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Type: Article
Published: 2022-12-07
Page range: 72-82
Abstract views: 268
PDF downloaded: 48

Genetic variation among populations of, and evidence of deep divergence within, the Rio Grande Chirping Frog, Eleutherodactylus campi (Anura: Eleutherodactylidae)

Department of Biological Sciences and Chemistry, Southern University and Agricultural & Mechanical College, 801 Harding Blvd, Baton Rouge, LA 70807, USA,
2032 Mohawk Dr., Lake Charles, LA 70611,
3Division of Arts and Sciences, Louisiana State University Eunice, 2048 Johnson Hwy, Eunice, LA 70535, USA,
41320 Merchant Road, Kaplan, LA 70548, USA,
288 Charlie Arceneaux Road, Rayne LA 70578, USA,
1616 South Barnett Springs Street, Ruston, LA 71270, USA
Amphibia genetic divergence haplotype monophyletic phylogeographic clades 16S ribosomal RNA gene taxonomy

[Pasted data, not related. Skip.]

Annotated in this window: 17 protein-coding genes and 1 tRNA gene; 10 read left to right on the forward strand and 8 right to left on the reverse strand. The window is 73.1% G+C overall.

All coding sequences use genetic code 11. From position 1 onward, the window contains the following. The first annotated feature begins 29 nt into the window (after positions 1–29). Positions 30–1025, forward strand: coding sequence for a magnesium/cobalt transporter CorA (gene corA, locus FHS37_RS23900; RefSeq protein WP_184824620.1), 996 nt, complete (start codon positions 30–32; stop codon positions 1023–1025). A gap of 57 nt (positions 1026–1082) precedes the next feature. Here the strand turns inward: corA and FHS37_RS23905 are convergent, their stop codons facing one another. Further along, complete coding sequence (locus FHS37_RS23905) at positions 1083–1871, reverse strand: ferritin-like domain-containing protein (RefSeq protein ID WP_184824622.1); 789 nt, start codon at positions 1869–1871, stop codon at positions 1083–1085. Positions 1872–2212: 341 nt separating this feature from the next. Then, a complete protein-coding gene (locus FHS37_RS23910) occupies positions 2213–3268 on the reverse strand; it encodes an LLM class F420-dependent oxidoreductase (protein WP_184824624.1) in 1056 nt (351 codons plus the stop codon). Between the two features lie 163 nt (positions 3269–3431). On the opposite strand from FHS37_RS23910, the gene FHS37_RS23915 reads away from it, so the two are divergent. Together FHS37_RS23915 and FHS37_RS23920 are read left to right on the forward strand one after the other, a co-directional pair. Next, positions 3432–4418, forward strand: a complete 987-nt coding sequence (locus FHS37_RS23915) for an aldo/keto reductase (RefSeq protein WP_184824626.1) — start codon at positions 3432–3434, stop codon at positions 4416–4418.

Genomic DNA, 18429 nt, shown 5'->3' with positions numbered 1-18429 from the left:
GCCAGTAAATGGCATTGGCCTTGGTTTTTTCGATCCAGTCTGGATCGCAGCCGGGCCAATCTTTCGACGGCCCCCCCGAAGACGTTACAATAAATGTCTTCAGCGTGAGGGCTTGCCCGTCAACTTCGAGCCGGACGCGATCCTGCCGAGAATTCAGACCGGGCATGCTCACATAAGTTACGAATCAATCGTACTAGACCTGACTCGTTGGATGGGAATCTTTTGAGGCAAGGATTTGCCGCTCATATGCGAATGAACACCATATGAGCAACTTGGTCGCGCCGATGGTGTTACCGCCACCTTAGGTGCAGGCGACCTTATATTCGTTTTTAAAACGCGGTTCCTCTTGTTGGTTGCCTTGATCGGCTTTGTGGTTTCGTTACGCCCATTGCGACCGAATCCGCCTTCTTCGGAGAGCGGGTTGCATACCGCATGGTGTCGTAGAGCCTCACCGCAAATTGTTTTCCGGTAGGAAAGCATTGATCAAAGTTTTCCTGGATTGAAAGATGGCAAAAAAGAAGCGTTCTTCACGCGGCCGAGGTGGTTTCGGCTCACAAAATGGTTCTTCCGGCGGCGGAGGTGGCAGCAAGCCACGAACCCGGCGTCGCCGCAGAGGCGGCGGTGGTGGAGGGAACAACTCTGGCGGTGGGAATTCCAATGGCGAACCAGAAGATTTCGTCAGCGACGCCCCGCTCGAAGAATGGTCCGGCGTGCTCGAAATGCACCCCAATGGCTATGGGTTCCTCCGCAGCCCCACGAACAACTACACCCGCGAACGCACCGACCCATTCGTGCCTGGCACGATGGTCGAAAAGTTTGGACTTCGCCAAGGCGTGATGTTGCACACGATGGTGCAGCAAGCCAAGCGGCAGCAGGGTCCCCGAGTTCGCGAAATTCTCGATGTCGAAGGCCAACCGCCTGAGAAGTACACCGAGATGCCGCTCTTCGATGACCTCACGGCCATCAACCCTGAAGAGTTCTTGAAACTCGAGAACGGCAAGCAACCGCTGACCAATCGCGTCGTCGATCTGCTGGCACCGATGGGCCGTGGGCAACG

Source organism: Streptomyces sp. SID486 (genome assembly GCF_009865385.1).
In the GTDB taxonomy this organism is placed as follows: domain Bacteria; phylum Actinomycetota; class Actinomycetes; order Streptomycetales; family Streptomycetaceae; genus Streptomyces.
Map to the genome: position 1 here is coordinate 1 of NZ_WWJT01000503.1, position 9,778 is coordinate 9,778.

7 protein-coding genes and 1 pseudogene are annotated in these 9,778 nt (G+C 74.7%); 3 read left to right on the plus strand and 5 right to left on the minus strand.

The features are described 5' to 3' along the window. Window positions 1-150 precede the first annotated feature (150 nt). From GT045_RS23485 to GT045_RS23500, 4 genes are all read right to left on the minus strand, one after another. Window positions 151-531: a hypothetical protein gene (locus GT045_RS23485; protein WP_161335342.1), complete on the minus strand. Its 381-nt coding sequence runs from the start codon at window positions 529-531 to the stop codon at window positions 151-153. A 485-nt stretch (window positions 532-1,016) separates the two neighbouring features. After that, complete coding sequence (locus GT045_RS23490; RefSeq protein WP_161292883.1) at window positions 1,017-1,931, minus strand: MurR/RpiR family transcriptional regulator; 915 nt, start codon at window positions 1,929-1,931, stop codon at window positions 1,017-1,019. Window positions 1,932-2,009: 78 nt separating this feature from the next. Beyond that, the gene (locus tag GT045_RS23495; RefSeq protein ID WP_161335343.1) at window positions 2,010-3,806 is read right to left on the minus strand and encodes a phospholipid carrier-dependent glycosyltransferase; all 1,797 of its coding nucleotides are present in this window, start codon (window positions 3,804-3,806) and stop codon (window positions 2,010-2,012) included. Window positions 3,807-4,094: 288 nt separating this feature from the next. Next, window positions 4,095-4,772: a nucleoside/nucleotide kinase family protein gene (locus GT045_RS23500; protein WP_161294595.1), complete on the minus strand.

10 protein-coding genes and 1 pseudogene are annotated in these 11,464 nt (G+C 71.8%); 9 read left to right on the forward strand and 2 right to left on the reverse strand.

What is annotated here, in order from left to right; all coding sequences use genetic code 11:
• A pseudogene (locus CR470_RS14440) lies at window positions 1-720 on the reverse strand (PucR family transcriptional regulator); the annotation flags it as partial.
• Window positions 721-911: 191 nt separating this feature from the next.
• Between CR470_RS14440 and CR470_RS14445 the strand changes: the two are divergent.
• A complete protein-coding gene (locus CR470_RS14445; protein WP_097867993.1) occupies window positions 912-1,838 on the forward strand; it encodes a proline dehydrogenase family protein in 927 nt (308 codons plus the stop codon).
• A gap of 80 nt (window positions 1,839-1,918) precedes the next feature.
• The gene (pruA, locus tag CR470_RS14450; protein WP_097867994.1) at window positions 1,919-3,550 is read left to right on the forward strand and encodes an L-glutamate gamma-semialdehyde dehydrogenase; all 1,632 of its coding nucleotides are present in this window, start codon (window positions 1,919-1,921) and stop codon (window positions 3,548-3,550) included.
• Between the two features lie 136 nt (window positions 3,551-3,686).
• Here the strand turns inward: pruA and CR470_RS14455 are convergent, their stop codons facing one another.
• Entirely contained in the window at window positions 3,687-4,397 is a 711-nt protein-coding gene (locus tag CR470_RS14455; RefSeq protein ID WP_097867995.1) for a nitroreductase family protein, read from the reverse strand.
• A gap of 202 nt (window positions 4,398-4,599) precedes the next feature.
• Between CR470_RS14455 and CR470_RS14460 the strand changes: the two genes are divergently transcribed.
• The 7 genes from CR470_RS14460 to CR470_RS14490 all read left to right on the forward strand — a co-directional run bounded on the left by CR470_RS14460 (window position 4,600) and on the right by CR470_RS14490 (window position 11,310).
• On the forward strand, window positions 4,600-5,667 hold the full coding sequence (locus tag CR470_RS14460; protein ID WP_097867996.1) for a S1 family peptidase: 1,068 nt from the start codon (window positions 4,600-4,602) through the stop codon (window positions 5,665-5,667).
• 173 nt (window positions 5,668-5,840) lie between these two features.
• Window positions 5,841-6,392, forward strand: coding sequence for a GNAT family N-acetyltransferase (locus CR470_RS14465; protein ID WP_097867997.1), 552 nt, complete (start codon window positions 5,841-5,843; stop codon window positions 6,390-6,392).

Herein we report the first molecular assessment of intra-species genetic variation and interrelationships within the Rio Grande Chirping frog, Eleutherodactylus campi. We analyzed 548 base pairs of 16S rRNA gene for 71 ingroup individuals belonging to the genus Eleutherodactylus (including 42 E. campi sampled from 15 localities in the United States and Mexico) and four outgroup samples. By unveiling two highly divergent and geographically structured clades within E. campi this study provides a novel phylogenetic placement of E. campi populations north and south of the Rio Grande Valley as sister groups to each other. The observed level of genetic divergence between these two clades (5.8%) is, on average, comparable to or greater than the levels of divergence found between several currently valid amphibian species pairs. Estimates of Time to Most Common Ancestor (TMRCA) indicate that the phylogeographic split between the two E. campi clades may have occurred 7.6 MYA (i.e., late Miocene), consistent with the geologic history of southwestern North America. The study also confirms that south Texas served as the source population for populations of E. campi in its introduced range (i.e., Alabama, Louisiana, and Texas). Overall, this molecular study indicates that E. campi consists of two deeply divergent lineages corresponding to its populations north and south of Rio Grande Valley. These results suggest that the recovered lineages may represent independent species and thereby highlight the need for further research to clarify their status.



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